X87 FPU is really a bizarre architecture. It isn't easy for compilers to generate optimal code for, or for the CPU to optimize internally either, and is completely unsuitable for vectorizing repetitive calculations. That's why it's been deprecated in favor of SSE and AVX.


Dat 80-bit register file though... nom nom nom

The 8087 did become the universal IEEE-754 standard for floating point format used in just about everything today. As an Intel-hater I was never happy with that.
 
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Re: Let's party like it's 1999 and look at single-threaded x87 FPU performance

Wed Nov 01, 2017 8:47 pm

Pancake wrote:
just brew it! wrote:
Redocbew wrote:
I also remember x87 assembly nearly stealing my will to live when I had to learn it in college. That was around the time when I decided that maybe low level languages weren't going to be my thing. :P

X87 FPU is really a bizarre architecture. It isn't easy for compilers to generate optimal code for, or for the CPU to optimize internally either, and is completely unsuitable for vectorizing repetitive calculations. That's why it's been deprecated in favor of SSE and AVX.

Dat 80-bit register file though... nom nom nom

The 8087 did become the universal IEEE-754 standard for floating point format used in just about everything today. As an Intel-hater I was never happy with that.

At least the IEEE-754 data format is reasonable (unlike the architecture of the x87 FPU itself). So the way I look at it is, they got it half right, and we've kept the good half.
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Re: Let's party like it's 1999 and look at single-threaded x87 FPU performance

Wed Nov 01, 2017 10:15 pm

setaG_lliB wrote:
Look at how much faster that P100 is than the 486-80!
It's also AMD vs Intel.
 
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Re: Let's party like it's 1999 and look at single-threaded x87 FPU performance

Thu Nov 02, 2017 12:41 am

I know you didn't forget but there was the 8MHz 8087 coprocessor that went with the original 8086 systems circa 1983. I still have that system. Have no idea if it would boot.
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Re: Let's party like it's 1999 and look at single-threaded x87 FPU performance

Thu Nov 02, 2017 3:42 am

Super-PI likes low latency high amount high bandwidth L2 cache than small L2 with high Latency large L3 or small bandwidth L2 with large L3.

I wonder how that works under Skylake-X vs Skylake or Broadwell-EP.

I remember I was getting the same score with a FX57 clocked at 3.0ghz with 2 super-pi's running at the same time against Pentium 4 LGA 775 2M cache 3.0 ghz HT enabled running at 3.0GHZ with 2 super-pi's running at the same time.

Pentium 4 sucked at single but when you have 2 of them running at the same time even FX57 was suffering.
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Re: Let's party like it's 1999 and look at single-threaded x87 FPU performance

Thu Nov 02, 2017 5:52 am

just brew it! wrote:
Redocbew wrote:
I also remember x87 assembly nearly stealing my will to live when I had to learn it in college. That was around the time when I decided that maybe low level languages weren't going to be my thing. :P

X87 FPU is really a bizarre architecture. It isn't easy for compilers to generate optimal code for, or for the CPU to optimize internally either, and is completely unsuitable for vectorizing repetitive calculations. That's why it's been deprecated in favor of SSE and AVX.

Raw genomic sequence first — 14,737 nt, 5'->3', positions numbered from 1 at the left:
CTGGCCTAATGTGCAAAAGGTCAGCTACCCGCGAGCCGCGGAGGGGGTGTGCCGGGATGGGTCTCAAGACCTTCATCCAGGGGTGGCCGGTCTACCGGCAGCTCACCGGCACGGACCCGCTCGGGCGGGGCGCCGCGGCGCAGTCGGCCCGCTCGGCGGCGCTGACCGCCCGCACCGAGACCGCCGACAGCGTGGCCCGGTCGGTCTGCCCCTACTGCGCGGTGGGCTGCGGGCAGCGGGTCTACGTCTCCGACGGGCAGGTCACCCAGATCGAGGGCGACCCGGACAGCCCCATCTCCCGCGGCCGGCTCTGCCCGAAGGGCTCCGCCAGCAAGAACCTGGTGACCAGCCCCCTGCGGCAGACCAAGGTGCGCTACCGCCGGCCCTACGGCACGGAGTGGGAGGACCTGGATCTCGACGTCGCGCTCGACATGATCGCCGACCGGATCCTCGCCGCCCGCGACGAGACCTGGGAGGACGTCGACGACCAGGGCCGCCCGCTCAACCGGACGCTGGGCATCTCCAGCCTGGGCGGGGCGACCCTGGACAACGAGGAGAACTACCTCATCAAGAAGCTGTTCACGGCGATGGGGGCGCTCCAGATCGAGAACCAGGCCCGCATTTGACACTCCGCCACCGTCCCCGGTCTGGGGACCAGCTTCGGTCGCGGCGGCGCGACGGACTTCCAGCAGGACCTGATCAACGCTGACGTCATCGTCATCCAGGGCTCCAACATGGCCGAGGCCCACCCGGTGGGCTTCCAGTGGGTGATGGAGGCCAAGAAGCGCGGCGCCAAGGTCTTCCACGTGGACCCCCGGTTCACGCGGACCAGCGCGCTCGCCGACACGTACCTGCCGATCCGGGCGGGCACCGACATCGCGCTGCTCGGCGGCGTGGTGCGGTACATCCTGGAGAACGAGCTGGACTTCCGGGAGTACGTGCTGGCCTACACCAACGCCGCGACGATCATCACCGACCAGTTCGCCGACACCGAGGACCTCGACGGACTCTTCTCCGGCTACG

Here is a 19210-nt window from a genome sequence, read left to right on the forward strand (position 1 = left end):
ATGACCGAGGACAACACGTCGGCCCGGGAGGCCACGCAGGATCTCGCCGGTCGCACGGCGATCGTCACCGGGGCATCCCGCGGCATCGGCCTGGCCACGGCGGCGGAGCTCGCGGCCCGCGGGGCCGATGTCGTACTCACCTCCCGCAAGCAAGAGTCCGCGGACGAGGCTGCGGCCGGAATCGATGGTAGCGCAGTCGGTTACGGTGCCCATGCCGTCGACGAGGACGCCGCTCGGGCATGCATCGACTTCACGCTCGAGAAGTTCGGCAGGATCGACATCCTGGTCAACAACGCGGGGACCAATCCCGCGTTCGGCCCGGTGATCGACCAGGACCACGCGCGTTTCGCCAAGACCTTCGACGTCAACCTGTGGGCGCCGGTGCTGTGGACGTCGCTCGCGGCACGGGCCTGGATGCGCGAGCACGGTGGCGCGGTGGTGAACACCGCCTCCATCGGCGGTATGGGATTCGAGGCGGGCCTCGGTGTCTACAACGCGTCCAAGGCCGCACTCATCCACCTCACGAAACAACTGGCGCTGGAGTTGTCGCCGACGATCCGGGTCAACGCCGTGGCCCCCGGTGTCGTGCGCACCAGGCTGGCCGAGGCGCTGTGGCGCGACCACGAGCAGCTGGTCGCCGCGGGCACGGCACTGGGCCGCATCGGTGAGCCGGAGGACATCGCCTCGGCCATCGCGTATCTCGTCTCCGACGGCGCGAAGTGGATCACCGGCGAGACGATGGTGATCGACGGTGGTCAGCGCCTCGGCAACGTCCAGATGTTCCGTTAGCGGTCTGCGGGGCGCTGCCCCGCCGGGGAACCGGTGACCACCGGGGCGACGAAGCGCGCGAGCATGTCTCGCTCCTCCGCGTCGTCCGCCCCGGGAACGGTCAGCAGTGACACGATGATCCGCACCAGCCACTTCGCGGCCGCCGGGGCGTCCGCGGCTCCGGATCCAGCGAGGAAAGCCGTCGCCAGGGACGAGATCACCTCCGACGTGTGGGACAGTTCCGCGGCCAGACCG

Isn't x86/x87 one of the worst ISAs to write assembly(or any language) code for? Every time I look up the history of the IBM PC there is always more then few people who keep saying that IBM should have chosen the Motorola 68000 over the Intel 8088. Of course then again even if they did, IBM probably would have crippled the PC with the 68008 instead. :roll:
 
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Re: Let's party like it's 1999 and look at single-threaded x87 FPU performance

Thu Nov 02, 2017 5:56 am

meerkt wrote:
setaG_lliB wrote:
Look at how much faster that P100 is than the 486-80!

It's also AMD vs Intel.

Irrelevant. AMD's 486 chips had identical IPC to Intel's. They had a license to use Intel's microcode (dating back to when they were a "second source" manufacturer for Intel's designs) in those days; their 386 and 486 chips were reverse-engineered clones of Intel's designs instead of an independently developed architecture.

In fact, AMD's clones had more clock speed headroom. Imagine that! :wink:
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Re: Let's party like it's 1999 and look at single-threaded x87 FPU performance

Thu Nov 02, 2017 7:40 am

There is a good chance the performance jump from Pentium M Dothan to Core 2 Duo Wolfdale is the increase in L2 cache. With 6 MB on-die, that Wolfdale chip has enough to keep everything in cache.

While per core cache sizes haven't increased that much since Wolfdale when looking at the entire cache hierarchy (L1 + L2 +L3), since then Intel has worked in decreasing the cache's latency and/or increasing its bandwidth. Even without touching x87, these changes still provide a small performance boost all around.

It would be interesting to see how SkyLake-EP handles SuperPi in this test. The cache topology has again changed and I don't think the per core amount has enough to hold everything. It might actually end up worse than Haswell-EP/Broadwell-EP.
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Re: Let's party like it's 1999 and look at single-threaded x87 FPU performance

Thu Nov 02, 2017 8:18 am

meerkt wrote:
setaG_lliB wrote:
Look at how much faster that P100 is than the 486-80!
It's also AMD vs Intel.


Ignoring the infamous bug, the Pentium's FPU was well known for being much faster than the 486's.

/old
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Re: Let's party like it's 1999 and look at single-threaded x87 FPU performance

Thu Nov 02, 2017 9:15 am

bthylafh wrote:
meerkt wrote:
setaG_lliB wrote:
Look at how much faster that P100 is than the 486-80!
It's also AMD vs Intel.


Ignoring the infamous bug, the Pentium's FPU was well known for being much faster than the 486's.